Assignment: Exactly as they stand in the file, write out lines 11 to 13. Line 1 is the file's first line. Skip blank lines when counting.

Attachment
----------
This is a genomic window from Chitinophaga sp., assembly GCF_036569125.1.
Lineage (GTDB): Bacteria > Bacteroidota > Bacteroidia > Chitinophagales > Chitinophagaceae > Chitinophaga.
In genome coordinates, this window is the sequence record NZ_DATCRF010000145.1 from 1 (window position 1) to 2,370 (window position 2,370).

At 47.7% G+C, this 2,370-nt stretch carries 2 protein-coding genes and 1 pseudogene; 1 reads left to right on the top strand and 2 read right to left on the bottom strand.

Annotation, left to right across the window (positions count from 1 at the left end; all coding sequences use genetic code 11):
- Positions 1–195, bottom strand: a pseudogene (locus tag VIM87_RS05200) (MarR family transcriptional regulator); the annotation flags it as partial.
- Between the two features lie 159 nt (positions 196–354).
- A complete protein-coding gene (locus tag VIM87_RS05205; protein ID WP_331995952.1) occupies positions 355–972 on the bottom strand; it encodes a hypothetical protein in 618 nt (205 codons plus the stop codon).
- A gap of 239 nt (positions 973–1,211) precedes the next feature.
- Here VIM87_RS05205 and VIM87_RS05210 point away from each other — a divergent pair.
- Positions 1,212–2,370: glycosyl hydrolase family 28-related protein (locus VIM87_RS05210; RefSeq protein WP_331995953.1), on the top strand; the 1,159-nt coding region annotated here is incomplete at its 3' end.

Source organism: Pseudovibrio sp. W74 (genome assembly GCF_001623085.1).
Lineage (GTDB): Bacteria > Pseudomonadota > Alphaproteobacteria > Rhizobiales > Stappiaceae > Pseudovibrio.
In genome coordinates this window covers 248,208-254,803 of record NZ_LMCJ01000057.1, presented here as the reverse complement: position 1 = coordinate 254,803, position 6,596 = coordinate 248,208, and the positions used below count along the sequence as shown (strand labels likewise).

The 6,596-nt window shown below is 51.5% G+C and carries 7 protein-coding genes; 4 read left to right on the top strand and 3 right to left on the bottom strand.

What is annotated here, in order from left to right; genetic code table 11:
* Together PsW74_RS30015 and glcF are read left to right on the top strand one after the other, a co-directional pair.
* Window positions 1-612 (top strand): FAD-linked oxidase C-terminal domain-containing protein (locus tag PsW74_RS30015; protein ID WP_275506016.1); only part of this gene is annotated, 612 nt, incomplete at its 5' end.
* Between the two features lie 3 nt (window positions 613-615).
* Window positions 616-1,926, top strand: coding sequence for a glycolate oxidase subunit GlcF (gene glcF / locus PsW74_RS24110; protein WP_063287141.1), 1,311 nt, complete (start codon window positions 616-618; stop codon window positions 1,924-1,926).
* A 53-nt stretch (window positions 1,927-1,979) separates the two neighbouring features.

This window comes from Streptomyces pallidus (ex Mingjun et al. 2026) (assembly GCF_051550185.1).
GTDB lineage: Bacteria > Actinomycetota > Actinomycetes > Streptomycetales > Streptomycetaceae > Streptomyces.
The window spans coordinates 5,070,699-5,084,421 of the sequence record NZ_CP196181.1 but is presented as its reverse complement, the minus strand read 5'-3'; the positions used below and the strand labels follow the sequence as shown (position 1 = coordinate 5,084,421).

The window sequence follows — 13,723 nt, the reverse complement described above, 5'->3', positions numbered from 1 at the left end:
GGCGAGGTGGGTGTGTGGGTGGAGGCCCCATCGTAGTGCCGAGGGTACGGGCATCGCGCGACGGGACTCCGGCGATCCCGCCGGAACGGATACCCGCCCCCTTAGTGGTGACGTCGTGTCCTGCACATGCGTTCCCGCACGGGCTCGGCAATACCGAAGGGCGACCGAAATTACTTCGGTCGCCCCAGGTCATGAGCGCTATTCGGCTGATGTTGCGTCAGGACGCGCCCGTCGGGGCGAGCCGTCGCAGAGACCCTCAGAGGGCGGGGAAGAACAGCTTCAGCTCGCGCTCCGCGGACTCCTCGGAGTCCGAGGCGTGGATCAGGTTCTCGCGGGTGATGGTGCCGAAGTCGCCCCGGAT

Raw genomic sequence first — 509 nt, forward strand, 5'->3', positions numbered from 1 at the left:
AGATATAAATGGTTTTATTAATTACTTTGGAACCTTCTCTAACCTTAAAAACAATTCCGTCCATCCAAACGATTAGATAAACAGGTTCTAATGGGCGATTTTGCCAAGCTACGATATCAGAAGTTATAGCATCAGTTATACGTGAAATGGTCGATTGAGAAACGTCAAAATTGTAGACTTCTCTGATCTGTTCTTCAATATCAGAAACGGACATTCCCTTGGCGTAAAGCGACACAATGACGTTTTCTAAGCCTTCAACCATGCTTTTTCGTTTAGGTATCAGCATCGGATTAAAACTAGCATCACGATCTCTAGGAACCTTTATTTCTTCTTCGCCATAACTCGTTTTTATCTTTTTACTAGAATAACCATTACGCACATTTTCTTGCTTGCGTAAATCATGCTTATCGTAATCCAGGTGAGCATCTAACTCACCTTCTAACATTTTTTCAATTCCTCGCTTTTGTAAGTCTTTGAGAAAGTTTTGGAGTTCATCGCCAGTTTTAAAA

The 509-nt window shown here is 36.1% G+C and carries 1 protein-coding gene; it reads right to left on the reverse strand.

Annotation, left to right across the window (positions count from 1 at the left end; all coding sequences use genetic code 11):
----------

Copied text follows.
- Positions 1,212–2,370: glycosyl hydrolase family 28-related protein (locus VIM87_RS05210; RefSeq protein WP_331995953.1), on the top strand; the 1,159-nt coding region annotated here is incomplete at its 3' end.

Source organism: Pseudovibrio sp. W74 (genome assembly GCF_001623085.1).
Lineage (GTDB): Bacteria > Pseudomonadota > Alphaproteobacteria > Rhizobiales > Stappiaceae > Pseudovibrio.